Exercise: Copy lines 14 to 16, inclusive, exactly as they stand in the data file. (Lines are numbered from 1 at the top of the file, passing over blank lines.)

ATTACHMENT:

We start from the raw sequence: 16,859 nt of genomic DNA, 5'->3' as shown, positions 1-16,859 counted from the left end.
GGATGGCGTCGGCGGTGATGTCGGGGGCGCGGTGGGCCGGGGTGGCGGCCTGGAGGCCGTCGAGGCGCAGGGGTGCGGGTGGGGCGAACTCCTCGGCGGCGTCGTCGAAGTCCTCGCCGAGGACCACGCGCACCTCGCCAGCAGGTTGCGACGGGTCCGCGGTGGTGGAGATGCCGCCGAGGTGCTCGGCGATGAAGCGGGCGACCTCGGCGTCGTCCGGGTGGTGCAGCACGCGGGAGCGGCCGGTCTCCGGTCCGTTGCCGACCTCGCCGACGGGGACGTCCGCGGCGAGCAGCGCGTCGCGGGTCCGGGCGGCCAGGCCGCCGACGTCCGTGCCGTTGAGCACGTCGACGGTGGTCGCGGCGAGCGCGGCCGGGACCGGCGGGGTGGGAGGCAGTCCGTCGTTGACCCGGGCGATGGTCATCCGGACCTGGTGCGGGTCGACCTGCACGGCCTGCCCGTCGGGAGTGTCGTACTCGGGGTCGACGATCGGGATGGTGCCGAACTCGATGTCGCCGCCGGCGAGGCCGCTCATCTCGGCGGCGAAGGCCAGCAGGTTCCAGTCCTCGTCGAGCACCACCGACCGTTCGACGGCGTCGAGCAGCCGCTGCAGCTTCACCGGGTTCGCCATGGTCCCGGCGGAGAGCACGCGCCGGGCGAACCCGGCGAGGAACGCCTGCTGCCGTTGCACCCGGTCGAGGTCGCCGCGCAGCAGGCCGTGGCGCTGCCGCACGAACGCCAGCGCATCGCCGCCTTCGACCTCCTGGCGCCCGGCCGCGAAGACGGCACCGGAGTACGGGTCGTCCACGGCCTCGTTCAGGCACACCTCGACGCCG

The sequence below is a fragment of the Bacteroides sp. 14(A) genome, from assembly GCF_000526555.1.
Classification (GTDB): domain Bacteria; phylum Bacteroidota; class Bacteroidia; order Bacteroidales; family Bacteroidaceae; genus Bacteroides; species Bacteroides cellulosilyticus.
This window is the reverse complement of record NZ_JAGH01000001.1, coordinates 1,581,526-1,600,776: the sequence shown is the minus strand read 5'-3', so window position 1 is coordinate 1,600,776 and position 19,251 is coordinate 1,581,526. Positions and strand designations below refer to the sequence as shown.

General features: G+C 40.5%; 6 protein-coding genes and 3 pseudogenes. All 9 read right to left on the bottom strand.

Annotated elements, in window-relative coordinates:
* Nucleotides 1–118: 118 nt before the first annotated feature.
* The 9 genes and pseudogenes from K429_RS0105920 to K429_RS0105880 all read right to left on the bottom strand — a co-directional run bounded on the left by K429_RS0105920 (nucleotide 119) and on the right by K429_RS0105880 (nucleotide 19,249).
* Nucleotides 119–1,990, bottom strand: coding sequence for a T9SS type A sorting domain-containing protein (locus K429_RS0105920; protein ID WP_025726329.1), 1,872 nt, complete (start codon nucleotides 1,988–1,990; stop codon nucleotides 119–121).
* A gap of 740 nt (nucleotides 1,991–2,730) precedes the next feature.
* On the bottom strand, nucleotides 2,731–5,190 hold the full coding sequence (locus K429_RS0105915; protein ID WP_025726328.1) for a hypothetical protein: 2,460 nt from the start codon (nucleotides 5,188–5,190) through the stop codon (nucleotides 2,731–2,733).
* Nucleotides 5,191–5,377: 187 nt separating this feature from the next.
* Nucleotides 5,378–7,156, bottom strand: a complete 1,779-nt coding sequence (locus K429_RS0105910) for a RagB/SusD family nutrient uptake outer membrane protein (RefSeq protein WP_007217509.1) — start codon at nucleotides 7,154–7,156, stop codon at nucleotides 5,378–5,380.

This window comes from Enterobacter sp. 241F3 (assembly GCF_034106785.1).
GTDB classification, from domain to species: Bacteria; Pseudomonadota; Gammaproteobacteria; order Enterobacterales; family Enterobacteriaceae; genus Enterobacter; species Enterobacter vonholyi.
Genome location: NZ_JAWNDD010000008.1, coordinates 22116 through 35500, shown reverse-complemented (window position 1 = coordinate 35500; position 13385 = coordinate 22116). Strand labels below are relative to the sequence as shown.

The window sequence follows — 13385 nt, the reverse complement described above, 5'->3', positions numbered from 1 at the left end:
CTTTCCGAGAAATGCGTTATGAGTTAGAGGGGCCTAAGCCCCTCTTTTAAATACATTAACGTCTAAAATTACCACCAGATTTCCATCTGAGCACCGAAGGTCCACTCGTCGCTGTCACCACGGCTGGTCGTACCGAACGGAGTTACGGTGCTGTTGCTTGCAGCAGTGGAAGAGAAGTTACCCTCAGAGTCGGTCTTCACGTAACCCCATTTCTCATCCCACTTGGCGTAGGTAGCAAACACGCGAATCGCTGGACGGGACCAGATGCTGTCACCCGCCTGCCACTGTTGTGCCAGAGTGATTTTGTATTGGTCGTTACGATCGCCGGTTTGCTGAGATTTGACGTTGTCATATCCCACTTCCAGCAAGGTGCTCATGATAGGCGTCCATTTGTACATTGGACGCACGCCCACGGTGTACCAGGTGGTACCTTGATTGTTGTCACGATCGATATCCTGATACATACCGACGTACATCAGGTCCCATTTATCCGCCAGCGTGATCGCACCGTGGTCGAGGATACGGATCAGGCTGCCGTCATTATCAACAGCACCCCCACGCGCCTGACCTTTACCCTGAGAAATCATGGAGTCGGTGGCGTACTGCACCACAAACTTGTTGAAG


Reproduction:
* Nucleotides 5,378–7,156, bottom strand: a complete 1,779-nt coding sequence (locus K429_RS0105910) for a RagB/SusD family nutrient uptake outer membrane protein (RefSeq protein WP_007217509.1) — start codon at nucleotides 7,154–7,156, stop codon at nucleotides 5,378–5,380.

This window comes from Enterobacter sp. 241F3 (assembly GCF_034106785.1).
GTDB classification, from domain to species: Bacteria; Pseudomonadota; Gammaproteobacteria; order Enterobacterales; family Enterobacteriaceae; genus Enterobacter; species Enterobacter vonholyi.